Most of the book seems focused on socialized/communal living. For example, he promotes the idea of cohousing - which is fine - but his example is the N street housing complex in Davis California, which adapts the idea a couple of steps further where everyone proceeds to eat in communal settings. There are many other examples that can be found that may be more palable to ones living rather than be forced to come under someone's else's idea of political correctness.
Indeed, he talks about Cuba as a shining example of a country that has passed through Peak Oil, and how wonderful life is there now - ignoring one very obvious fact that Cuba has milder weather than most of the US - at least I am not aware of Havana having snow storms - which makes life much easier. And I didn't need a paragraph on how the US doesn't allow travelers to visit Cuba in a book about survival after peak oil.
Indeed, one of the things he promotes is moving to smaller communities - 5000 people or so. Somewhat elitist - I've run into many, many people who can barely keep food on the table and a roof on their heads, and somehow I cannot see them packing up into a beat up old car and driving to sunnier climes to an uncertain economic future.
Finally, he shows little imagination about how life may really be like when the crunch does hit. For example - one of the things he talks about is using the internet for communications after peak oil starts rippling through the economy. An interesting concept, given that there is a debate among people in information technology as to whether or not the internet is a massive energy hog. Certainly having to run multi-terabyte server farms 24/7 cannot be done with 300 watts.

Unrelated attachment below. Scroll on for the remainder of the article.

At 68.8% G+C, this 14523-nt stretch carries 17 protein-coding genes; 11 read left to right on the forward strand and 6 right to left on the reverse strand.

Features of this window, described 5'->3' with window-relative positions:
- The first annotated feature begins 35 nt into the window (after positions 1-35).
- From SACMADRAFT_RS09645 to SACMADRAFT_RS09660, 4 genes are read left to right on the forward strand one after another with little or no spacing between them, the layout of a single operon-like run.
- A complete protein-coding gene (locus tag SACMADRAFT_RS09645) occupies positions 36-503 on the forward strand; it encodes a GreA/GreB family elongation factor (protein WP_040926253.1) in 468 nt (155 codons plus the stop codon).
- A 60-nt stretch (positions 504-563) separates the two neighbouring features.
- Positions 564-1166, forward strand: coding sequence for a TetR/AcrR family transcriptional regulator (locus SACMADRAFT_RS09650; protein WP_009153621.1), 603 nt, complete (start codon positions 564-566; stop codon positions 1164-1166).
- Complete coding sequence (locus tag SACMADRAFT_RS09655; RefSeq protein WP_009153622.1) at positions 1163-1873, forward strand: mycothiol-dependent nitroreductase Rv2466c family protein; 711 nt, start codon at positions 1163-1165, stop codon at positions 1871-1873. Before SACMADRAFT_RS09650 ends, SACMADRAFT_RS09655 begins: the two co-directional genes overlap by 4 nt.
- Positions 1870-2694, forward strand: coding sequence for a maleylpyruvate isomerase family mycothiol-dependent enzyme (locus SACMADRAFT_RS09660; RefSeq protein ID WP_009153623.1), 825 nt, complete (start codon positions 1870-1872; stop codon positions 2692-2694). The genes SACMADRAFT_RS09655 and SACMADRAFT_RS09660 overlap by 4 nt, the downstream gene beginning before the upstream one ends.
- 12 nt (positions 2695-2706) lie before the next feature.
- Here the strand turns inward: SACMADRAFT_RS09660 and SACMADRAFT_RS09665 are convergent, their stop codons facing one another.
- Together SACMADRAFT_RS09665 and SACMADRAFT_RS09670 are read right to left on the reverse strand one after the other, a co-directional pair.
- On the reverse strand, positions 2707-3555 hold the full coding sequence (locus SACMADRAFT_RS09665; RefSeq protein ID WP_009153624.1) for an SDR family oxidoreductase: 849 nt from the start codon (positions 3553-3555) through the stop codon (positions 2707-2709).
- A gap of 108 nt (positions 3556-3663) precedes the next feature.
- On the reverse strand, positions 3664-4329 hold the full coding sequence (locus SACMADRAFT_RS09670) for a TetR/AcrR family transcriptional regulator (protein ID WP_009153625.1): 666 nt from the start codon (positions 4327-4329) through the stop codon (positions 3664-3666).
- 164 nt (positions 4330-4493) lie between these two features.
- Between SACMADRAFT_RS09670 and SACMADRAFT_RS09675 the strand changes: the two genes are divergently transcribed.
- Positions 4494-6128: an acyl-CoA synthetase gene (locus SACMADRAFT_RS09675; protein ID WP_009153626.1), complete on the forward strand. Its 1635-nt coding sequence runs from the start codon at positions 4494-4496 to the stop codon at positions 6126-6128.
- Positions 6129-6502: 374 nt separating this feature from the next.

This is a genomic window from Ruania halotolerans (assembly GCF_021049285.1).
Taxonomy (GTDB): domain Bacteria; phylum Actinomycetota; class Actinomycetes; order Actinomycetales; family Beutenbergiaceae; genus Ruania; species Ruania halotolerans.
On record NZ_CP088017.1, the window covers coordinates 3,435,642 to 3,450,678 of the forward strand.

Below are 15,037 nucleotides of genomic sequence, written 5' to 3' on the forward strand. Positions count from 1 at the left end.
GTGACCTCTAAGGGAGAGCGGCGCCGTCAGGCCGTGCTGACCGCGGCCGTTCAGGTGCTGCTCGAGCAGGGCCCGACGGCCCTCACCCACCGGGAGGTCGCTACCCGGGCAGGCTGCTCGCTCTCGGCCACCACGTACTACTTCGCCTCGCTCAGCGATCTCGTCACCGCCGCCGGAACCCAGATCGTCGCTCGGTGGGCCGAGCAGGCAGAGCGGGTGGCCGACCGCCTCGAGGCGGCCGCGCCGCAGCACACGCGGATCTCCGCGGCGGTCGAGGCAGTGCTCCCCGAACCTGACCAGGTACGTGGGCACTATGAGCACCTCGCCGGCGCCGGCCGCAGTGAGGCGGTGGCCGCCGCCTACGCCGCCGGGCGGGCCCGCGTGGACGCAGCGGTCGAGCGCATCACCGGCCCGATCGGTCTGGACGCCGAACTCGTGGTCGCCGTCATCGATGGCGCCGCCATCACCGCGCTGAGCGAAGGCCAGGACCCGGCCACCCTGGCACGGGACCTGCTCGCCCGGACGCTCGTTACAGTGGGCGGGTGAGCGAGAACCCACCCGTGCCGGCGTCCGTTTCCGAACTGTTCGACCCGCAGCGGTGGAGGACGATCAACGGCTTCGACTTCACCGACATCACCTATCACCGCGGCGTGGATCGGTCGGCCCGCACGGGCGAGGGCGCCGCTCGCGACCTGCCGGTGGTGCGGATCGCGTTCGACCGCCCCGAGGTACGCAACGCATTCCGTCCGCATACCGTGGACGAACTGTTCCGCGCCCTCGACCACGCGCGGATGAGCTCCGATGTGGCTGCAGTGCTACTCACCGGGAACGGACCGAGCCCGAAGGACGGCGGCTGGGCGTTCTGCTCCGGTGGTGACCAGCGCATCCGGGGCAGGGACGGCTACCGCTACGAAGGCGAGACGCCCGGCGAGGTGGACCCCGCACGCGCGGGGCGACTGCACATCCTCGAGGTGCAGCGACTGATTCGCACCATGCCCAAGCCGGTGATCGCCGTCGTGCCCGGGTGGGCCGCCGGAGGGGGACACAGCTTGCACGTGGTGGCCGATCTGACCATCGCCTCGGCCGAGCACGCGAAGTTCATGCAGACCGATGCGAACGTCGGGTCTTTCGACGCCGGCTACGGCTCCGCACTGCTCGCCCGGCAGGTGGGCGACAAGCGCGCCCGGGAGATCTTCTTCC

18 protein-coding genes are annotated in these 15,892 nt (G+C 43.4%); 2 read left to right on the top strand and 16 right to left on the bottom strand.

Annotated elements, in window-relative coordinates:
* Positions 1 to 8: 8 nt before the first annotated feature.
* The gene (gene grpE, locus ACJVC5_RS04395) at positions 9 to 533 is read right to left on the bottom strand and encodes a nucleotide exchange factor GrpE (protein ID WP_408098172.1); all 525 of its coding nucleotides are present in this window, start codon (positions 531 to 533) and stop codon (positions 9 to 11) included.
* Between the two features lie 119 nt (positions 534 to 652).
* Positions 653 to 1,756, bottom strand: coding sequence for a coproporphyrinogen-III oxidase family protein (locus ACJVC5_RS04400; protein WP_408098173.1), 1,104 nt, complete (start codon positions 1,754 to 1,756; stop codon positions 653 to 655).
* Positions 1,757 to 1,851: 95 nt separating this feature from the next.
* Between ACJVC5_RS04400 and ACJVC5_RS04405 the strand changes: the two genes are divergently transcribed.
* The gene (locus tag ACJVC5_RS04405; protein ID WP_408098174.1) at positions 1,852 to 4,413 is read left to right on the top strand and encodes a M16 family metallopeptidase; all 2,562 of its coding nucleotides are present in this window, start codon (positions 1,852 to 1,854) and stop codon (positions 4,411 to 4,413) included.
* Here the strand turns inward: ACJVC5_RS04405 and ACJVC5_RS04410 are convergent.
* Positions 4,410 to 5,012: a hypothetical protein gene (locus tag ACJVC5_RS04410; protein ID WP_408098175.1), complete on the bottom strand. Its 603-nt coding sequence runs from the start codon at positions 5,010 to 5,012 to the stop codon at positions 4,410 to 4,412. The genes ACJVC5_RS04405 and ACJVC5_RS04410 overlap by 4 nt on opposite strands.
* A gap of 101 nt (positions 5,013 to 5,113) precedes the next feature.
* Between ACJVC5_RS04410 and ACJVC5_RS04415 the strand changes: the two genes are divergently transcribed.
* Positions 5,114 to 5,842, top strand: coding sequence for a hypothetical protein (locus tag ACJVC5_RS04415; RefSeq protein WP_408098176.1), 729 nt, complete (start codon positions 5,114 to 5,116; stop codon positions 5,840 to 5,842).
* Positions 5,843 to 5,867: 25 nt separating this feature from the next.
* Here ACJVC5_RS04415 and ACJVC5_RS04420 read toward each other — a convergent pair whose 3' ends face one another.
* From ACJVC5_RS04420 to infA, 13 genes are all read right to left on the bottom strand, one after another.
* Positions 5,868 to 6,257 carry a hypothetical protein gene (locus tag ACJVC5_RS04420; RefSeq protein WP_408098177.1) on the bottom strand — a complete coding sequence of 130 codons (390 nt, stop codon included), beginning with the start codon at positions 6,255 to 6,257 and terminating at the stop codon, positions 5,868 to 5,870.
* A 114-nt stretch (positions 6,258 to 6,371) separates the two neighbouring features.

This is not to say that the book won't get you thinking at least - it will - but some of the insitutional reviewers indicated that it was a blueprint for living after peak oil - I'd call it less of a blueprint and more of a sketch - with many details omitted and not well thought out.
One other thing - he promotes three big ideas - they are using compact flourescent bulbs, planting a garden, and biking to work - and all I can say is - "Duh".
Its odd, but incredibly useful because both peak oil itself, and the prep necessary for transition, are constantly changing. The way this book was designed it will never be obsolete because it merely serves as a guide to the online universe, which constantly updates itself.
Its best to think of this book as your internet browsers "Bookmark" for peak oil because thats exactly what it became for me.
If you are wondering if this book is outdated, then have no worries.
A comprehensive (growing, preserving, and eating food, and dealing with waste; water; pet care; transportation) and far-reaching book (bartering; population; societal cycles). I also liked the tips on changing our individual behaviors that increase global problems.
By providing lots of online links to accessible information instead of filling space with lists and dense text, Winter used page space efficiently--organizing the layout and text for easy access.